The Romance of Bell

In 2002 Joshua Bell had a new $4 million violin.  He had just saved the Huberman Stradivarius from ending up with a collector who intended it for a museum, the last place instruments of that caliber need to be.  To raise the cash Bell sold his own Stradivarius for two million and somehow managed to raise the other half.  I can only assume he has paid it off by now; the 47 year old is one of the most highly regarded violinists of our time, after all, having released over 40 albums during his career.

I’ve mentioned Bell’s beloved Huberman Stradivarius on the blog before, on the occasion of getting to see him play it just a few weeks ago at Chicago’s Symphony Center – its background is one of the best stories in violin lore.  When he obtained it, the violin needed some work, but when it was ready the first recording Bell made with the legendary instrument was a compilation of short, slow works for violin entitled Romance of the Violin, released in 2003.  My youngest sister gave me the CD for Christmas (thank you again!), and I listened through the album twice yesterday.

The tone Bell produces on these evocative pieces, flowing beautifully out of the Huberman, is unmatched.  While Bell is known for his virtuosic interpretations of showier pieces, those of us in love with the violin tend to find great pleasure in its slower side as well; the richness of pieces like Chopin’s Nocturne in C Sharp Minor, Camille Saint-Saens’ The Swan and Dvorak’s Songs My Mother Taught Me is breathtaking and emotional.

Operatic and lyrical, Bell selected pieces that are not necessarily associated with his instrument for this compilation.  He reimagined works originally for piano, such as the Chopin Nocturne, and voice, such as Puccini’s O Mio Babbino Caro, skillfully transcribing them for the violin himself.  The liner notes, by Linda Kobler, quote Bell discussing a long history of such adaptations, “A violinist in the time of Chopin would not think twice about arranging piano works for violin.  Neither did violinists like Sarasate, Wieniawski, or Kreisler – they all did it…..If people can just let their minds go, I think you begin to realize that writing a beautiful melody transcends the instrument itself.”  Bell goes on to note a personal favorite on the album – Massenet’s Elegie: O doux printemps d’autrefoix, a work he chose by the composer due to it being less well known than another.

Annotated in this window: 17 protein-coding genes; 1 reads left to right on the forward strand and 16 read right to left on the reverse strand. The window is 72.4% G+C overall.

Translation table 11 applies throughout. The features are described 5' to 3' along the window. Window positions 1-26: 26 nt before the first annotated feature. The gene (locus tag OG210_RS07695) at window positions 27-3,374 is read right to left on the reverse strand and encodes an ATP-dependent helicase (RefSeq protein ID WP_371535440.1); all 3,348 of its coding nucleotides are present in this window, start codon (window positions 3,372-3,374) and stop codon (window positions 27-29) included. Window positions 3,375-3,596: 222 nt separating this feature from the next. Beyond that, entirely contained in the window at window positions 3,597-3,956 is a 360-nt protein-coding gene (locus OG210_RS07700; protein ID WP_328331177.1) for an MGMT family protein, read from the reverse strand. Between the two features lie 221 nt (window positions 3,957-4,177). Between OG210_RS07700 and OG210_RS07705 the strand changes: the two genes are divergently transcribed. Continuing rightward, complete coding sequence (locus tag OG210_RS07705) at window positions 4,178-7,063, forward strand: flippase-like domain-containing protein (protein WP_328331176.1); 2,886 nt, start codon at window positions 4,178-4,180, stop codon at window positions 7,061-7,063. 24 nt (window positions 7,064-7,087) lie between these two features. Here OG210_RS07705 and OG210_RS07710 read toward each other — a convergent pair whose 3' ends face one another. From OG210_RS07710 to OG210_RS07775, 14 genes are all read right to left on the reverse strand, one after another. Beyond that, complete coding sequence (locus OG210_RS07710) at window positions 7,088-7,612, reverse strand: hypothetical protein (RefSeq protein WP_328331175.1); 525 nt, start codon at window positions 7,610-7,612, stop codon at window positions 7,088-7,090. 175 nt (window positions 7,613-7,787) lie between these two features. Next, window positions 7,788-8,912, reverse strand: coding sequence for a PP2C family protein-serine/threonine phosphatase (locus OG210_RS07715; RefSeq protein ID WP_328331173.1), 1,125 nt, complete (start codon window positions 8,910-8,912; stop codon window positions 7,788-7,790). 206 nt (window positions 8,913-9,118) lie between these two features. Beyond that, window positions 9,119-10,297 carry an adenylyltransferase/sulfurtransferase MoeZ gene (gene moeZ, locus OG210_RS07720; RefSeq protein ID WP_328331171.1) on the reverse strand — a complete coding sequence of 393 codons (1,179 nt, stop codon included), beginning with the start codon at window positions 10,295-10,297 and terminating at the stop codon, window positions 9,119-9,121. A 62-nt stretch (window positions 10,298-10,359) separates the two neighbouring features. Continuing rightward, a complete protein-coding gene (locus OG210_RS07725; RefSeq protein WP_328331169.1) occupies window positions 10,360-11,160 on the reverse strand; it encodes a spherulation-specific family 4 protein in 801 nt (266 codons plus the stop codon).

Bell recorded this album with Academy of St. Martin in the Fields, a world-class ensemble he now leads as its artistic director.  At the time of this recording, the ensemble was guided by the skillful Michael Stern.  A British group (though Bell is a native of Indiana), the album was recorded at the storied Abbey Road Studios in London.

I’m thrilled to have a top-notch recording of some of these pieces with which I was familiar, and to have been introduced to many solo pieces new to me.  The album offers some things old and some things new, all lusciously laid down in mouthwatering tones.  I’m going to refill my coffee and listen to it again right now.

Thanks for reading.


Correction: I got to thinking about Chopin’s Nocturne in C# Minor, and it was originally arranged for violin by Nathan Milstein, though Bell’s version is definitely his own.

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